I reply to your replies based on what I get. If I get “enjoyed the Ponogram” or “glad you’re feeling better”, I don’t perceive the need for more. If I get a “what kind of tree is that?” or “was the surgery laparoscopic?”, I answer the question with thanks for the interest. If I get “I remember that incident, but don’t remember who else was there” and “we are hoping to see you this summer either here or there”, obviously this is the start of a dialog and I pick up on it.
Unfortunately the category with the greatest interest to me and the least number is the personal message initiated by you. I treasure these and hope that my responses to them display that feeling. I really thought that the advent of e-mail would increase the quantity of letters going back and forth between friends and relatives, but alas, people who didn’t write notes, cards or letters also do not write e-mails. Person C, this describes you!
Now, how did I get all these people in my address book?
The most obvious category is relatives. Many of my older relatives have resisted connectivity, but the younger ones tend to have e-mail.
It took a while, but I actually have contact with a couple of classmates from high school.
It took even longer, but I now have contact with an Army buddy and some old friends from Germany, where I was stationed for a couple of years.
Not surprisingly, the majority of my contacts came from my computer software engineering career. Our commonality dates back to 63-71 at System Development Corporation in California and Bangkok, 71-91 at Abacus Programming Corporation in CA, and 91-98 at Rockwell/Boeing in CA and then HI. Other contacts date from these periods and places but are not necessarily related to my work.
In HI from 96-04 I did a lot of golfing. For a big part of that time I organized a group, making the contacts, getting commitments, and setting up the reservations. Although I quit golf when I had the surgery in 04, I picked up some golf buddies that way who are still in my book.
When I retired in 98, I jumped into genealogy seriously and have made many contacts in the US and Sweden who are now in my address book. Some of these are actual relatives and others are valued friends and information resources. An interesting sub-category is “Sandins who are not related to me”. When I hear from a Sandin or descendent of a Sandin, I try to determine if there is a relationship by tracing back to the person who adopted the name. By the time I find that key information, I have often developed a friendship that continues!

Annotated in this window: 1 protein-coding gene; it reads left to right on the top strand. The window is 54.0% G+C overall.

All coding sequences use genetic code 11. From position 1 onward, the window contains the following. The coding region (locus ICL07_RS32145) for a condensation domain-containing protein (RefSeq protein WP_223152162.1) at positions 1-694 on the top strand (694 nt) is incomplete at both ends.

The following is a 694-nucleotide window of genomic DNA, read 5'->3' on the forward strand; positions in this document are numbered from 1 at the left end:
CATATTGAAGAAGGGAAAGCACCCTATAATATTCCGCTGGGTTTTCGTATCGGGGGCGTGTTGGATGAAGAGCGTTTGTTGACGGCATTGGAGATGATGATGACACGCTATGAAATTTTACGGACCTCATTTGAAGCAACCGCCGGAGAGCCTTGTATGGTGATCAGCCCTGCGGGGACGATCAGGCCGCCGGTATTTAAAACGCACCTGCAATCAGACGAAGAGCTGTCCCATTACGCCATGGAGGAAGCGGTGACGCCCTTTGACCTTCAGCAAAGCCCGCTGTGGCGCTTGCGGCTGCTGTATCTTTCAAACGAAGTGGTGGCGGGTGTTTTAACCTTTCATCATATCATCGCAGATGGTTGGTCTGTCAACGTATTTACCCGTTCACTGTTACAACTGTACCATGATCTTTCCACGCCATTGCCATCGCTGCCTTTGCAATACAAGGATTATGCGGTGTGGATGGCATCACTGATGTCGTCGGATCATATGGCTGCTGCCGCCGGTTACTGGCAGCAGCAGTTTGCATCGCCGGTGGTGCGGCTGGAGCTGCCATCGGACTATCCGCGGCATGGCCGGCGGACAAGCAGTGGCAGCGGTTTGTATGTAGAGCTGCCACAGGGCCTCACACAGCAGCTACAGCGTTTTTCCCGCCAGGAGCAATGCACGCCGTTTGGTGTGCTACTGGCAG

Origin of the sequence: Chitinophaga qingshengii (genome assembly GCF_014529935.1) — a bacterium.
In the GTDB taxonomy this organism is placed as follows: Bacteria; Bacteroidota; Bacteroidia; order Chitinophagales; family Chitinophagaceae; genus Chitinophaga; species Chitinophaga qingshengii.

I think you’ll find that some of you fall into more than one of the above categories – I’ll try not to send you duplicates of my all-hands broadcasts!
Here’s a little exercise for you – can you find yourself in this list?
Person D sends me an average of about 4 e-mails per day. The e-mails cover the entire range from personally taken pictures, to forwards of all kinds, to personal messages, to responses to my e-mails. If I don’t hear from D on a given day, I get a bit anxious.
Person E sends lots of forwards, but also responses to my e-mails and personal messages. When I “process” old e-mails, I first separate out all from E into a separate folder and then save most of the attachment files s/he forwards.
Person F is pretty regular and apparently checks his/her e-mail a couple times a week and almost invariably responds to my messages in some way. F never sends forwards but often sends personal pictures and although never verbose, always has a personal message.
Person G is nearly always the first to respond to my broadcasts. I suspect that G’s computer monitors for and announces the arrival of e-mails and when G is home s/he reads e-mails as they arrive.
Persons H(1) through H(lots) never respond to anything. The only reason I keep sending is that I do not get a failure notice to my messages. For all I know you folks have a rule directing my missives to cyberspace, but I don’t care. I just keep hoping you get a chuckle or a guffaw or at least a titter from the stuff I send – or at the very, very least are not offended by it!
Persons J(1) through J(number) are inspired once or twice a year to respond to something and I am always grateful!
The rest of you are Ks. Your e-mail habits are spasmodic and extremely human. I always hope to provoke a response and sometimes succeed and sometimes fail. Sometimes we even conduct a dialog for a few days!
The entire alphabet is valuable to me! I wish I could get more personal messages and pictures – would it help to beg? I wish I could receive a brief note once a month or even once a quarter. I wish you would send personal status broadcasts to your address book (and I hope I’m in it).
On the other hand, I hope I’m treating you fairly. I hope I answer your queries – either personally or in broadcasts. I hope I don’t overdo communications. I hope I respond in a way that makes you want to keep communicating. I hope you are still reading this sentence.
Thanks for being there!
The fact that colorful little dummies were used in the diagrams herein should not be interpreted to reflect on the attributes of any actual persons, living or dead, who might be entered in my address book.
This Ponogram was made on equipment that also processes peanuts, nuts, and wheat.
[Visitor number ]